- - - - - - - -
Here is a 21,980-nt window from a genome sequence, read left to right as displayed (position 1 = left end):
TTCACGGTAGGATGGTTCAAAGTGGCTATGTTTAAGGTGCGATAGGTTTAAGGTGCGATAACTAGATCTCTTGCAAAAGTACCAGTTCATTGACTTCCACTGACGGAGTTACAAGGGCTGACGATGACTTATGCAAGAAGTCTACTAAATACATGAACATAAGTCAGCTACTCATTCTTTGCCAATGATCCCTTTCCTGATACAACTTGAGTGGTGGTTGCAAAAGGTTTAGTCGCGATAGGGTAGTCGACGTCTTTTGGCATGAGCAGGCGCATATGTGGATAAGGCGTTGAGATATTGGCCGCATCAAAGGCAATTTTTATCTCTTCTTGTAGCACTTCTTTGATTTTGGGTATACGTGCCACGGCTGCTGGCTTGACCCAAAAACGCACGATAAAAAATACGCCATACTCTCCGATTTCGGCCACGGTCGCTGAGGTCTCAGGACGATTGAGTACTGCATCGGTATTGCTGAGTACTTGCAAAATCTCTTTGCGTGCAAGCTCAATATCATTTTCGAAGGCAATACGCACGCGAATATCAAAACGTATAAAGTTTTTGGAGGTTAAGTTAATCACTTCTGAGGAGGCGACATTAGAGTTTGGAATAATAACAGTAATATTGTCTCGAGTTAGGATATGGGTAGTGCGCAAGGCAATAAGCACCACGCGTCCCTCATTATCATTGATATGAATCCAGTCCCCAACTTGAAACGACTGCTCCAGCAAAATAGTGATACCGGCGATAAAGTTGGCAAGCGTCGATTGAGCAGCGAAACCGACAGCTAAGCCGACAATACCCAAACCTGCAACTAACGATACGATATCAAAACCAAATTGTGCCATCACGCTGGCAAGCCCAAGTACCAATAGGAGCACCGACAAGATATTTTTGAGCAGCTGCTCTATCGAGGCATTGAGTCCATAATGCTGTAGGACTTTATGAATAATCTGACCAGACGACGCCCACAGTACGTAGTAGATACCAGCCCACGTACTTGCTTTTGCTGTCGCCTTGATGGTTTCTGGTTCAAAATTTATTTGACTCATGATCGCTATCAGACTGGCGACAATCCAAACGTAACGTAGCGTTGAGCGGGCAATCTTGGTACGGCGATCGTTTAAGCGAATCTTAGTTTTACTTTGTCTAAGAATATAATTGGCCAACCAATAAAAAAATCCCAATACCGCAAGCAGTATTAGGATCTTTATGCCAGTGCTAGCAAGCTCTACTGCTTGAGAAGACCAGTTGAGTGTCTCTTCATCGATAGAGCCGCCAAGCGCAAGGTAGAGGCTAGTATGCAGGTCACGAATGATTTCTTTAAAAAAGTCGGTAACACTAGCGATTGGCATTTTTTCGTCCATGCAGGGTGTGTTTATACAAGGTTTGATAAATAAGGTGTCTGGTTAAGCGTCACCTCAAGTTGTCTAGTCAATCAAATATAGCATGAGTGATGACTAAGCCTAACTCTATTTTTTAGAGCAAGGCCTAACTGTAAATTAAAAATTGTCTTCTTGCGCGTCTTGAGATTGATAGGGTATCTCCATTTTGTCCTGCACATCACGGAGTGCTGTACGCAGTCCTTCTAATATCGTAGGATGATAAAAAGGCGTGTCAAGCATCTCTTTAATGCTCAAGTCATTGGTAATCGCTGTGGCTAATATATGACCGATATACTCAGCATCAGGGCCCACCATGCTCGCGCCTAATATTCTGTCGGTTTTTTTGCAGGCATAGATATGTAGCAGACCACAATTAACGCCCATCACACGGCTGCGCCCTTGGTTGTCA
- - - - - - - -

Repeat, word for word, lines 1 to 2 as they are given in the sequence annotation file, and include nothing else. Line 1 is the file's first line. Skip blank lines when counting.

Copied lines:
Here is a 21,980-nt window from a genome sequence, read left to right as displayed (position 1 = left end):
TTCACGGTAGGATGGTTCAAAGTGGCTATGTTTAAGGTGCGATAGGTTTAAGGTGCGATAACTAGATCTCTTGCAAAAGTACCAGTTCATTGACTTCCACTGACGGAGTTACAAGGGCTGACGATGACTTATGCAAGAAGTCTACTAAATACATGAACATAAGTCAGCTACTCATTCTTTGCCAATGATCCCTTTCCTGATACAACTTGAGTGGTGGTTGCAAAAGGTTTAGTCGCGATAGGGTAGTCGACGTCTTTTGGCATGAGCAGGCGCATATGTGGATAAGGCGTTGAGATATTGGCCGCATCAAAGGCAATTTTTATCTCTTCTTGTAGCACTTCTTTGATTTTGGGTATACGTGCCACGGCTGCTGGCTTGACCCAAAAACGCACGATAAAAAATACGCCATACTCTCCGATTTCGGCCACGGTCGCTGAGGTCTCAGGACGATTGAGTACTGCATCGGTATTGCTGAGTACTTGCAAAATCTCTTTGCGTGCAAGCTCAATATCATTTTCGAAGGCAATACGCACGCGAATATCAAAACGTATAAAGTTTTTGGAGGTTAAGTTAATCACTTCTGAGGAGGCGACATTAGAGTTTGGAATAATAACAGTAATATTGTCTCGAGTTAGGATATGGGTAGTGCGCAAGGCAATAAGCACCACGCGTCCCTCATTATCATTGATATGAATCCAGTCCCCAACTTGAAACGACTGCTCCAGCAAAATAGTGATACCGGCGATAAAGTTGGCAAGCGTCGATTGAGCAGCGAAACCGACAGCTAAGCCGACAATACCCAAACCTGCAACTAACGATACGATATCAAAACCAAATTGTGCCATCACGCTGGCAAGCCCAAGTACCAATAGGAGCACCGACAAGATATTTTTGAGCAGCTGCTCTATCGAGGCATTGAGTCCATAATGCTGTAGGACTTTATGAATAATCTGACCAGACGACGCCCACAGTACGTAGTAGATACCAGCCCACGTACTTGCTTTTGCTGTCGCCTTGATGGTTTCTGGTTCAAAATTTATTTGACTCATGATCGCTATCAGACTGGCGACAATCCAAACGTAACGTAGCGTTGAGCGGGCAATCTTGGTACGGCGATCGTTTAAGCGAATCTTAGTTTTACTTTGTCTAAGAATATAATTGGCCAACCAATAAAAAAATCCCAATACCGCAAGCAGTATTAGGATCTTTATGCCAGTGCTAGCAAGCTCTACTGCTTGAGAAGACCAGTTGAGTGTCTCTTCATCGATAGAGCCGCCAAGCGCAAGGTAGAGGCTAGTATGCAGGTCACGAATGATTTCTTTAAAAAAGTCGGTAACACTAGCGATTGGCATTTTTTCGTCCATGCAGGGTGTGTTTATACAAGGTTTGATAAATAAGGTGTCTGGTTAAGCGTCACCTCAAGTTGTCTAGTCAATCAAATATAGCATGAGTGATGACTAAGCCTAACTCTATTTTTTAGAGCAAGGCCTAACTGTAAATTAAAAATTGTCTTCTTGCGCGTCTTGAGATTGATAGGGTATCTCCATTTTGTCCTGCACATCACGGAGTGCTGTACGCAGTCCTTCTAATATCGTAGGATGATAAAAAGGCGTGTCAAGCATCTCTTTAATGCTCAAGTCATTGGTAATCGCTGTGGCTAATATATGACCGATATACTCAGCATCAGGGCCCACCATGCTCGCGCCTAATATTCTGTCGGTTTTTTTGCAGGCATAGATATGTAGCAGACCACAATTAACGCCCATCACACGGCTGCGCCCTTGGTTGTCA